Research & Innovation

Stevens Researcher Named IEEE Fellow for Innovative Solutions in Exposing and Detecting Targets on Land or Sea

Stevens’ Hongbin Li has received the prestigious honor of being named to the Class of 2019 IEEE Fellows for his extraordinary contributions to signal processing

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Hongbin Li has been elevated to an IEEE Fellow for his extraordinary contributions to radar signal processing

(Hoboken, N.J. – Jan. 30, 2019) - Hongbin Li, professor and director of the Signal Processing and Communication (SPAC) Laboratory at Stevens Institute of Technology, has been elevated to an IEEE Fellow for his extraordinary contributions to radar signal processing, work that has opened up and expanded a wide range of opportunities in search and rescue missions, health monitoring and vehicle tracking among others, for both civilian and military operations.

The distinction is bestowed to no more than 0.1 percent of IEEE members any given year, a society known as the world’s leading professional association for advancing technology for humanity. 

Hongbin Li

“It is a distinct honor to be elevated to IEEE Fellow and I am truly privileged to be surrounded by a community that supports my work,” said Li. “Receiving this distinction from IEEE is proof of the profound strides my team is making in this space.” 

Li uses radar signal processing, combined with machine learning, to expose and detect targets with weak signals, such as people and vehicles, when very little data exists or in environments with strong interference. These environments range from busy shopping malls to remote locations, on land or sea.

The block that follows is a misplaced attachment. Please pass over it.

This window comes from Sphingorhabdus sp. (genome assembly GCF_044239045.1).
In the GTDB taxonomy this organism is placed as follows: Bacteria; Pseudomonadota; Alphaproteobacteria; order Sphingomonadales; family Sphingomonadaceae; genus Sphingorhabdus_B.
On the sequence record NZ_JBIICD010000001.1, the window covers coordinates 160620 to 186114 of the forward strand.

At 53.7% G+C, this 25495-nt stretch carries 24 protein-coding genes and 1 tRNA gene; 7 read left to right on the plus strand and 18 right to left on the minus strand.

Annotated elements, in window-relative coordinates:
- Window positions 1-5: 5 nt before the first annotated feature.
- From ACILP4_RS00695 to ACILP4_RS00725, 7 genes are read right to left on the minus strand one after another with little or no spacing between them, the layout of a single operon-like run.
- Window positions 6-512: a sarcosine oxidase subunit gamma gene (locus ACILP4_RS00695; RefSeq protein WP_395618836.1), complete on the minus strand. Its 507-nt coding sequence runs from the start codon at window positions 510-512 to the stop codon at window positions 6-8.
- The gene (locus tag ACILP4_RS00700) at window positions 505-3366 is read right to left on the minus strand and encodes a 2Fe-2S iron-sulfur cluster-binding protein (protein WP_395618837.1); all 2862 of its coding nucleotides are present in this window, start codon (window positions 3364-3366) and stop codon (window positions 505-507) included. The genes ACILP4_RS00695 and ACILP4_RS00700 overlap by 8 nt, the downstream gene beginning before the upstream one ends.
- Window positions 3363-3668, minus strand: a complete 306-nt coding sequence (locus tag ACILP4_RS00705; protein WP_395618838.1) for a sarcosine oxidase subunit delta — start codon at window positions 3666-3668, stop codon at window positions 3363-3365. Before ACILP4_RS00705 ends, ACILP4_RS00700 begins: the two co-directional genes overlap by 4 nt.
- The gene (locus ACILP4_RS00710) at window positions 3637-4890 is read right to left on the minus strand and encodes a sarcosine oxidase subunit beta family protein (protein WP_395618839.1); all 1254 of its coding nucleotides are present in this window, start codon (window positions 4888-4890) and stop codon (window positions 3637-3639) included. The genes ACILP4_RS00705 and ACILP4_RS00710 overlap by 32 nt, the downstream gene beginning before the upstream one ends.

Throughout his career, Li has also been funded by the Air Force Office of Scientific Research, which supports his work in adaptive signal radar detection, including detection of targets moving at ground level or at low altitude. He also has long-standing funding from the National Science Foundation to develop technologies in mobile ad hoc networks, self-configuring mobile networks that continuously update as each node of the network (e.g. cell phone or laptop) moves.

Li joined Stevens in 1999, and many of the alumni of his lab have gone to have success in industry, government and academic careers. In addition to being named an IEEE Fellow, he has received many recognitions for his work, including the 2013 IEEE Jack Neubauer Memorial Award for the best systems paper published in IEEE Transactions on Vehicular Technology.

About Stevens Institute of Technology

Stevens Institute of Technology is a premier, private research university situated in Hoboken, New Jersey overlooking the Manhattan skyline. Since our founding in 1870, technological innovation has always been the hallmark and legacy of Stevens’ education and research. Within the university’s three schools and one college, 6,900 undergraduate and graduate students collaborate closely with faculty in an interdisciplinary, student-centric, entrepreneurial environment. Academic and research programs spanning business, computing, engineering, the arts and other fields actively advance the frontiers of science and leverage technology to confront the most pressing global challenges. The university is consistently ranked among the nation’s elite for return on tuition investment, career services and the mid-career salaries of alumni.

Media Contact: Keri Fitzpatrick, 201.216.5139, [email protected]